The Randstad and polycentric regions generally are not only vehicles to create critical economic mass. The geography of the Randstad is unmistakably deltaic, with expanses of flat open land crisscrossed by watercourses and historic windmills that remain from a former network of more than 10,000. The development of extensive physical and soft infrastructure has since the seventeenth century gone hand in hand with the growth of the economy and international trade. In 2017 the Randstad was the fourth largest metropolitan economy in Europe, after London, Paris, and the Rhine-Ruhr (also polycentric), and before the COVID-19 crisis was experiencing reasonably good growth throughout the later 2010s of about 2.5% per year. The idea of the Randstad as a polycentric metropolis is a consistent feature in the modern history of Dutch spatial development and planning, but there have been many twists and turns. This chapter also presents an overview on the key concepts discussed in this book.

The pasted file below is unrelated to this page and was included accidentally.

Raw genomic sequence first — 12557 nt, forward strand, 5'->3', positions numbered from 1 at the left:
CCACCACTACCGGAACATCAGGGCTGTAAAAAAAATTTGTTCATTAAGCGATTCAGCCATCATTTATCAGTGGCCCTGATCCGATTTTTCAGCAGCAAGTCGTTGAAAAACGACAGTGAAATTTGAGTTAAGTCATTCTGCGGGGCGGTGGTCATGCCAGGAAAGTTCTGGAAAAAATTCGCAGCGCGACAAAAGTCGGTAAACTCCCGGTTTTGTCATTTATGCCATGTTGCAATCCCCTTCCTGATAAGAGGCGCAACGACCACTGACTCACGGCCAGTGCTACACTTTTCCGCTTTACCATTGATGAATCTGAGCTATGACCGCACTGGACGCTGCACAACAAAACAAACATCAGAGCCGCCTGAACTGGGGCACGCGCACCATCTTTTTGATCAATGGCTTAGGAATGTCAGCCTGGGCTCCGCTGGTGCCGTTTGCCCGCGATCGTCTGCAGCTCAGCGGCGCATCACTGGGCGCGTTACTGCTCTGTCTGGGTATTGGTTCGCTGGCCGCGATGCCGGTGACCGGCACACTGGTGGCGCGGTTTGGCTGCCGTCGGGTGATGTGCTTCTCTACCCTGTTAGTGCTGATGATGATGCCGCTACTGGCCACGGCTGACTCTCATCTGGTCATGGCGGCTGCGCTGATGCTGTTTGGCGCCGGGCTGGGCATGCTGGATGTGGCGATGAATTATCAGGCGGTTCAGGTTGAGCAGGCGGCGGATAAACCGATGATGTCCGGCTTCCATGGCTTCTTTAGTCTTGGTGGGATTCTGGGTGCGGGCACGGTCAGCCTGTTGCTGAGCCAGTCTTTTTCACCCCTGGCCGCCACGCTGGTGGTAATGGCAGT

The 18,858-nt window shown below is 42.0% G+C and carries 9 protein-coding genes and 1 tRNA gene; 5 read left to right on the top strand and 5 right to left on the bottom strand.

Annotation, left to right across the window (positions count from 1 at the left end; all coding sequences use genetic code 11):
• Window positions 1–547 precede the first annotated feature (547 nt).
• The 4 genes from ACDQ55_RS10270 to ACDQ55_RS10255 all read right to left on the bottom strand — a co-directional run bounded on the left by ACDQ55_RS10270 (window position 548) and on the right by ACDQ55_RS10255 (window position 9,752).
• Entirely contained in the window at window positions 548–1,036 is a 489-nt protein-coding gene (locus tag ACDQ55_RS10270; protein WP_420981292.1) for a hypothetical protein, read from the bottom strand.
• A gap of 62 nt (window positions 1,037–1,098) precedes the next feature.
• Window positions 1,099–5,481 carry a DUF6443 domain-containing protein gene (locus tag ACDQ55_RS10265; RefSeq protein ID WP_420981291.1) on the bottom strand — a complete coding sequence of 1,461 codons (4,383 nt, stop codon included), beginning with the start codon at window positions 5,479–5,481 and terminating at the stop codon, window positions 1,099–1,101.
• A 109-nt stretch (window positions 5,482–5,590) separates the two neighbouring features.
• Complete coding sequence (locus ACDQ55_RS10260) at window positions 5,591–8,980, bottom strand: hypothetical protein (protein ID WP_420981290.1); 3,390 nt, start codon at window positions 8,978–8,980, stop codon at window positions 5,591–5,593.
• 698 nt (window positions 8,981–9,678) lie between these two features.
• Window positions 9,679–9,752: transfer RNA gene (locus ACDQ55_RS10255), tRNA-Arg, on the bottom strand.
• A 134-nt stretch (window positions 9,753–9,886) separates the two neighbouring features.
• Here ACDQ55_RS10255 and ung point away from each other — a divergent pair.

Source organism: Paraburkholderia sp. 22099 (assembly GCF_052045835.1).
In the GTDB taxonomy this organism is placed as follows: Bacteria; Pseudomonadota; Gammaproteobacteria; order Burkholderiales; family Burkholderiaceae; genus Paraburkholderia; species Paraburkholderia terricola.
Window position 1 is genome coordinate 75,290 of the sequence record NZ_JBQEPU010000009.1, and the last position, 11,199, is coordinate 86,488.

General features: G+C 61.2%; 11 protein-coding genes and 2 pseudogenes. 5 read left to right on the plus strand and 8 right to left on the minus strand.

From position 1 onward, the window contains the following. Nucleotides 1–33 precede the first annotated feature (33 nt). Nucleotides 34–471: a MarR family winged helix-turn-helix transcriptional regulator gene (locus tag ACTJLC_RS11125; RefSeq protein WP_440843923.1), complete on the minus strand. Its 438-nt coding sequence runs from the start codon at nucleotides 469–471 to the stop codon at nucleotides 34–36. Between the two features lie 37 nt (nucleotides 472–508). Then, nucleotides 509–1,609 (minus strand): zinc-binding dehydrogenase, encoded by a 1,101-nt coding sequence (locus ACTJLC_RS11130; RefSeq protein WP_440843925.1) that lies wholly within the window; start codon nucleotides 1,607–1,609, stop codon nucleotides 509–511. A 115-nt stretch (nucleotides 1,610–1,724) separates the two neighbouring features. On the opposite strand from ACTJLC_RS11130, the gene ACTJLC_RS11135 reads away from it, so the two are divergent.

|Title of host publication||The Randstad|
|Subtitle of host publication||A polycentric metropolis|
|Editors||W.A.M. Zonneveld, Vincent Nadin|
|Place of Publication||London|
|Publisher||Routledge - Taylor & Francis Group|
|Number of pages||23|
|Publication status||Published - 2021|
|Name||Regions and Cities|
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- Spatial planning
- Polycentric regions
- Spatial design